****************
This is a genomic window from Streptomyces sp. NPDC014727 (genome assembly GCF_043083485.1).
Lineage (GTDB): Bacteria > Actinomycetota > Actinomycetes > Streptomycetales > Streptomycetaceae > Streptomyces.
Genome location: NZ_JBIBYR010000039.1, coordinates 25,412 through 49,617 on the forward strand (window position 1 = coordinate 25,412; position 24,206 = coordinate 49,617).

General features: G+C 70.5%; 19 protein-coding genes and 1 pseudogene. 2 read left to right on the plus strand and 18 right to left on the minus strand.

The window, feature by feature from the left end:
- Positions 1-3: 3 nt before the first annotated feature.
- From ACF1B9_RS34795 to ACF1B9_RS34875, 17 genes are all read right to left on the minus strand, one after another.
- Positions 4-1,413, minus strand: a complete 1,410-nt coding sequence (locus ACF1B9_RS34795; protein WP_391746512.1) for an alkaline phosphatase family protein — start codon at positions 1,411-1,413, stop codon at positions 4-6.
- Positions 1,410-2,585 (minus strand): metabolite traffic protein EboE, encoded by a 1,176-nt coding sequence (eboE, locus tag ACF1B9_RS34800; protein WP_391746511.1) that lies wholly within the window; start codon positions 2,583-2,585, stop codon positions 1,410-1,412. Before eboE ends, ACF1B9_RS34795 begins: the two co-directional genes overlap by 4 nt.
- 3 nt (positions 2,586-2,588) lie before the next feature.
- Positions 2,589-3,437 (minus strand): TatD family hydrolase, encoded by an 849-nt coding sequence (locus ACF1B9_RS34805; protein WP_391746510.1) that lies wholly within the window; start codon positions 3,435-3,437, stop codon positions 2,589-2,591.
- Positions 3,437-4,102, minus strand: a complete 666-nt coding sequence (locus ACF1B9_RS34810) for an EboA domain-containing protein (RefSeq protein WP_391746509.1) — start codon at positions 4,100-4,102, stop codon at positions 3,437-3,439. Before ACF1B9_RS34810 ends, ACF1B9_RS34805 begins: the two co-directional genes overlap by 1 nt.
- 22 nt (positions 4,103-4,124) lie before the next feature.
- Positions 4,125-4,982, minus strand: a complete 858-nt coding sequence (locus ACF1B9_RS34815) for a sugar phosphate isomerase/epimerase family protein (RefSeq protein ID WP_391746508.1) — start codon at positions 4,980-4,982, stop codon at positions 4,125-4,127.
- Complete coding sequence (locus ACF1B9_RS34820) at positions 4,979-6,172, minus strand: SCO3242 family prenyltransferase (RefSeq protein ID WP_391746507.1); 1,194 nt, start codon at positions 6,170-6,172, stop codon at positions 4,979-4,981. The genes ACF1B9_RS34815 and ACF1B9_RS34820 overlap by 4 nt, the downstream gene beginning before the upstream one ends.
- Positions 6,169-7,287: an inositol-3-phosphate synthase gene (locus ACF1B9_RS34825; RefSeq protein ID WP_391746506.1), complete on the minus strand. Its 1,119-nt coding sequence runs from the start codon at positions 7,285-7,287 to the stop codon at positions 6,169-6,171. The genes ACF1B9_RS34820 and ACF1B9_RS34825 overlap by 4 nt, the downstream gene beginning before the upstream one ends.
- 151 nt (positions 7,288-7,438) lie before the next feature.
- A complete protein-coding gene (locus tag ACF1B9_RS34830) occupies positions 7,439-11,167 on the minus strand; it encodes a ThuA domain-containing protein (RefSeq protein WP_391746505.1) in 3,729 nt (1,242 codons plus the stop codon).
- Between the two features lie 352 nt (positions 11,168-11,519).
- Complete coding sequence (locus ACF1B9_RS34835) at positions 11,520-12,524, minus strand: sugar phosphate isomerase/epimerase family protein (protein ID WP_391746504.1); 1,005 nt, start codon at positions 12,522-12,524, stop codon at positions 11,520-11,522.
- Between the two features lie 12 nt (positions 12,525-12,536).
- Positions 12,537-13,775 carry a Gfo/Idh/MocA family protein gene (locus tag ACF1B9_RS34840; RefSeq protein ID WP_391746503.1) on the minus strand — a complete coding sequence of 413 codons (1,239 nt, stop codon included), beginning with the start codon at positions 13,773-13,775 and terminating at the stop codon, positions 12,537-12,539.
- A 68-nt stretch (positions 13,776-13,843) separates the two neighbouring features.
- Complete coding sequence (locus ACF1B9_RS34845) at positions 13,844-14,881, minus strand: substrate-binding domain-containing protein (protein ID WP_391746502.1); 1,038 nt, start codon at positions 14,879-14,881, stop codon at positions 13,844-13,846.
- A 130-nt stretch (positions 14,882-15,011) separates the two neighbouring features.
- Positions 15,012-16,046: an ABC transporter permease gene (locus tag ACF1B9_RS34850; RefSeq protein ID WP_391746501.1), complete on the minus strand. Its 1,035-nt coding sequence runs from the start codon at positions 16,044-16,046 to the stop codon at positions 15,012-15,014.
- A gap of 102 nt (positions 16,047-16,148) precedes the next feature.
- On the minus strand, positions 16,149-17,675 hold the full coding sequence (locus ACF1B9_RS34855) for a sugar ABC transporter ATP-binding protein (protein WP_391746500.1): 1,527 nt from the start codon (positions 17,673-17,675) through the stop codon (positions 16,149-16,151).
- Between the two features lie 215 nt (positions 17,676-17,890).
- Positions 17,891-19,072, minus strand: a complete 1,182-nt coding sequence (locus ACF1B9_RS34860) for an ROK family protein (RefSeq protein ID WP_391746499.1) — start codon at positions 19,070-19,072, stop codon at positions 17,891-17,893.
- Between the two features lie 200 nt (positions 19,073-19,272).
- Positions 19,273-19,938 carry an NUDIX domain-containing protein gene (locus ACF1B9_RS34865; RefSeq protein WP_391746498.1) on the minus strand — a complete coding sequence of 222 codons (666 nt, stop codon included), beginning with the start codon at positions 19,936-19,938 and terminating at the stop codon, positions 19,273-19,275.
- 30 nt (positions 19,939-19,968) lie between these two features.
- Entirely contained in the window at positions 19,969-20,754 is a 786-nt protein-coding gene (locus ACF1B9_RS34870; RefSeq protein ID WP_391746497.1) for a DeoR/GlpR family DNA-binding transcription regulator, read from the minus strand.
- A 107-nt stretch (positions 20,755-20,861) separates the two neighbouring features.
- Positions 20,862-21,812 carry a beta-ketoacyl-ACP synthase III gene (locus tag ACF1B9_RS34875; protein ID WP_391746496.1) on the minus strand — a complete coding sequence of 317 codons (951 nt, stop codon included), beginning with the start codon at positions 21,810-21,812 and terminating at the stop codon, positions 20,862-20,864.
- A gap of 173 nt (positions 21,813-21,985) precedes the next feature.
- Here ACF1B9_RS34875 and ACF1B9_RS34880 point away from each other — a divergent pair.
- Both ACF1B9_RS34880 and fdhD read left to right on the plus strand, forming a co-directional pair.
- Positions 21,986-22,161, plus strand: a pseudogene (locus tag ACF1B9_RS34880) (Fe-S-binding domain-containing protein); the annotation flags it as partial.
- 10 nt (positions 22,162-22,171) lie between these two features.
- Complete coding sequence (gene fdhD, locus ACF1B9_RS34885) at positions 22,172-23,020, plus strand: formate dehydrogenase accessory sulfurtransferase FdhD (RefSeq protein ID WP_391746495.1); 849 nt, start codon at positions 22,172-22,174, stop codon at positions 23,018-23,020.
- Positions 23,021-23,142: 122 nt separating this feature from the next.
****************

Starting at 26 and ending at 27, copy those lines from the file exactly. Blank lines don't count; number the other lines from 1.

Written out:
- Positions 15,012-16,046: an ABC transporter permease gene (locus tag ACF1B9_RS34850; RefSeq protein ID WP_391746501.1), complete on the minus strand. Its 1,035-nt coding sequence runs from the start codon at positions 16,044-16,046 to the stop codon at positions 15,012-15,014.
- A gap of 102 nt (positions 16,047-16,148) precedes the next feature.